They can be kind of disgusting,” Wildlife Ecologist at City of Boulder Open Space and Mountain Parks Heather Swanson says with a laugh, before admitting, “I like them. They are cool.”
They are cool, but they’re also gross, intriguing and a key piece of the puzzle that is Boulder’s ecology.
People don’t know a lot about turkey vultures. They’re amazing flyers, and they hang out in packs, roosting in colonies and migrating together. They’re ugly and they even have a sense of smell.
Vultures, particularly the turkey vultures that have claimed a local west end neighborhood as their turf, are the misunderstood cousins of the avian world. According to Swanson, not a lot is known about them.
“It’s pretty interesting for how common they are that there hasn’t been a lot of study,” she says.
But, like some sort of freak sideshow at a circus of ill repute, they’ve drawn the attention of some biologists and we do know a few things.
First of all, vultures like to hang out together. This is clearly evident to their neighbors.
“They’ve been here at least 20 years,” says long-time local Bob Lundeen of a colony that roosts in the shadows of Flagstaff mountain.
The vultures “show up all at the same time, each year,” he says. “All of a sudden they’re here.”
“They come back the first week of April,” adds another neighborhood resident, Lynn Morgan. “The same week every year.”
Morgan laughs and adds, “We have snowy weather in April and I still see them. They huddle up there.”
The sudden arrival as well as the equally sudden departure is typical of migratory species.
“They travel widely across the Americas,” says Swanson. “We have them during the summer and they go to central and south America in our winter.”
Boulder’s colony — or “committee” of vultures — is part of a five-subspecies subgrouping of turkey vultures scattered across the Americas. The subspecies is often confused with other vultures, including black vultures, a notorious bird that has been known to attack in packs, killing newborn cattle.
In the big picture, vultures are everywhere. They are comprised of two groups, Old World vultures and New World vultures. You can watch them fly almost anyplace except the colds of the Antarctic and, surprisingly, Australia, a continent that would seem well-suited for the birds. Both groups evolved separately but at the same time, a convergent process that gave birth to Boulder’s turkey vultures as well as other New World vulture species such as condors and king vultures. New World vultures are widespread, ranging from the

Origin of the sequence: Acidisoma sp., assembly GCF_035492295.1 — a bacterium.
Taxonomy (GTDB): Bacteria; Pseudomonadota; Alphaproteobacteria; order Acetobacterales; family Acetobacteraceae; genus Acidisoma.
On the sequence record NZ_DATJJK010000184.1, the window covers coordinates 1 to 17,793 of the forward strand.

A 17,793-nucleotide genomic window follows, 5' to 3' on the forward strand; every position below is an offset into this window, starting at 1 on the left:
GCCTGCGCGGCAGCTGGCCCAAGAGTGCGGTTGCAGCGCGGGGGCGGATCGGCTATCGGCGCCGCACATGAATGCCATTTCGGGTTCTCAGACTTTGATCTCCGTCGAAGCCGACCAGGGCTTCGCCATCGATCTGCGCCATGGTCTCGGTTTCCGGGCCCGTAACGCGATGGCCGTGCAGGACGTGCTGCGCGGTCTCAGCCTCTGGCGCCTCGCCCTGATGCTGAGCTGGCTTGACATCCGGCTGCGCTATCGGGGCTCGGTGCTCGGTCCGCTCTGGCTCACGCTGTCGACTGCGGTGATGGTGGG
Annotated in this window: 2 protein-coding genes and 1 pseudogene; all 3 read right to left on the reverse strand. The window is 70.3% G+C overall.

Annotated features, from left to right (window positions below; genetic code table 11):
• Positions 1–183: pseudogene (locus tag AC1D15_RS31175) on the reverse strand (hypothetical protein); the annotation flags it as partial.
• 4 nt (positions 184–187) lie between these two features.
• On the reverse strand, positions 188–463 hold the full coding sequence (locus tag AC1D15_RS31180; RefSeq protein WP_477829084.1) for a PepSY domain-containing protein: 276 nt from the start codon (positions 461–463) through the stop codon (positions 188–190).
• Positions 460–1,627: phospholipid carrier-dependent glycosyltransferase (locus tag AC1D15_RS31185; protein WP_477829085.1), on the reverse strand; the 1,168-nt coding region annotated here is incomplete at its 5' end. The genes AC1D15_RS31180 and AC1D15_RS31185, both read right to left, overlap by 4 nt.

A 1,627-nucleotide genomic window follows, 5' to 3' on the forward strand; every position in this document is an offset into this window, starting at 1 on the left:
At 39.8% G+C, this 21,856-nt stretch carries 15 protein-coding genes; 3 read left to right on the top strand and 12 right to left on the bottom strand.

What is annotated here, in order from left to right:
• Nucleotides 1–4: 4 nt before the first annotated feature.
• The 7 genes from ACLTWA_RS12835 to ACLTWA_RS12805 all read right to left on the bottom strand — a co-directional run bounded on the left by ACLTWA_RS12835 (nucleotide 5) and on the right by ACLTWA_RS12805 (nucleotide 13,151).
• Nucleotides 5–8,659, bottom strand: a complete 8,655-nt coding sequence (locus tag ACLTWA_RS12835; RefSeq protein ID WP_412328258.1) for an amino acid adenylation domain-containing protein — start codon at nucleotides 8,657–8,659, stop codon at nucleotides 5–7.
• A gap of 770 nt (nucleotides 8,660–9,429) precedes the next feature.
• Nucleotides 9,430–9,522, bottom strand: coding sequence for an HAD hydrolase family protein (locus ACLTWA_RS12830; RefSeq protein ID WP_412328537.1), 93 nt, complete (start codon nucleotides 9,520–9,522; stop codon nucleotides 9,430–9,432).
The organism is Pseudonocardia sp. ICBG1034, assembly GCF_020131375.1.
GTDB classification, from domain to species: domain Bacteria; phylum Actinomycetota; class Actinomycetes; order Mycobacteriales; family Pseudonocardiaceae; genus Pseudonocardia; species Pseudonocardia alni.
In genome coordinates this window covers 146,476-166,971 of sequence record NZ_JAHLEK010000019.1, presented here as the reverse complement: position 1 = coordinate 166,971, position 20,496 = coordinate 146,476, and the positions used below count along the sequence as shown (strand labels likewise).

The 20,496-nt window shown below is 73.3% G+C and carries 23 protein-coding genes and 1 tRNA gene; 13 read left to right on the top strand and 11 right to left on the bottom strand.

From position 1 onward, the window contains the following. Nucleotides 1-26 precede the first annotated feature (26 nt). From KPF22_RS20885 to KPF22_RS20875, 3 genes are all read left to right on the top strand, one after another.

Falklands to Kansas to Costa Rica, while Old World vultures are found in Europe and Africa and include the Rüppell’s vulture, a species that holds the record for the highest flight in the world, having been documented soaring 36,000 feet above sea level.
Boulder’s turkey vultures are graceful fliers, but they don’t go quite that high. Weighing up to four pounds, their size comes from their wings. With wingspans up to six feet across, the birds are able to surf thermals with a minimum of effort.
Regardless of where turkey vultures fly or the trees that they call home, they all eat the same thing: dead meat. Turkey vultures have an acute sense of smell, a trait that comes in handy when your favorite meal consists of rotting flesh. Turkey vultures are some of a handful of birds with this sense, and that, along with highly developed olfactory lobes in their brains, allow them to home in on the sent of ethyl mercaptan, a gas produced by the beginning of decay in dead animals. This sense of smell is so precise that other vulture species, which don’t have such refined nostrils, such as American vultures or king vultures, will follow turkey vultures to find food.
The ick factor of turkey vultures is enhanced by other traits. The primary form of defense for a turkey vulture is to vomit semidigested meat at any threat — it’s a form of chemical warfare that ensures there are few predators that eat the birds.
In Boulder’s open space, turkey vultures act as the de facto garbage men, cleaning up the landscape.
“We don’t see a lot of dead things,” says Swanson. “As scavengers go, they’re pretty effective.”
The birds aren’t too picky, according to Swanson. Roadkill or a mountain lion kill after the large predator is done work fine, she says. As does the carnage after a farmer mows a hay field, when small rodents such as mice and prairie dogs don’t get out of the way in time.
While their ability to take advantage of human activity, scavenging on road kill or cleaning up a freshly mowed field, makes turkey vultures highly adaptable to humans, their presence also is an indicator of the overall health of the ecosystem, says Swanson.
“Turkey vultures are a key in nutrient cycling. They are part of the whole fabric of how things work,” says Swanson. “This is an important thing. When you have larger animals die, those larger scavengers are important. And if there are not healthy populations of wildlife nearby, there won’t be things to scavenge on.
“Roadkill adds to the food base,” Swanson adds. “But vultures will move in on kills after the large predator is done, or they’ll eat small carrion, rabbits, prairie dogs and mice.”
Because of this diet, they’ve got some pretty interesting habits.
“They urinate on their legs to sterilize the skin,” Swanson says and laughs. “And the naked head, the purpose is to keep from getting rotting meat stuck in the feathers. They are kind of stinky.”
“They are kinda creepy,” says Morgan. “But they are very interesting to observe first thing in the morning, stretch their wings out and watch the air wake up.”
“They are fascinating,” adds Lundeen, who admits that he likes watching them come home every evening the best.
“They spiral down into the trees without even flapping,” he says. “It is the most impressive thing.”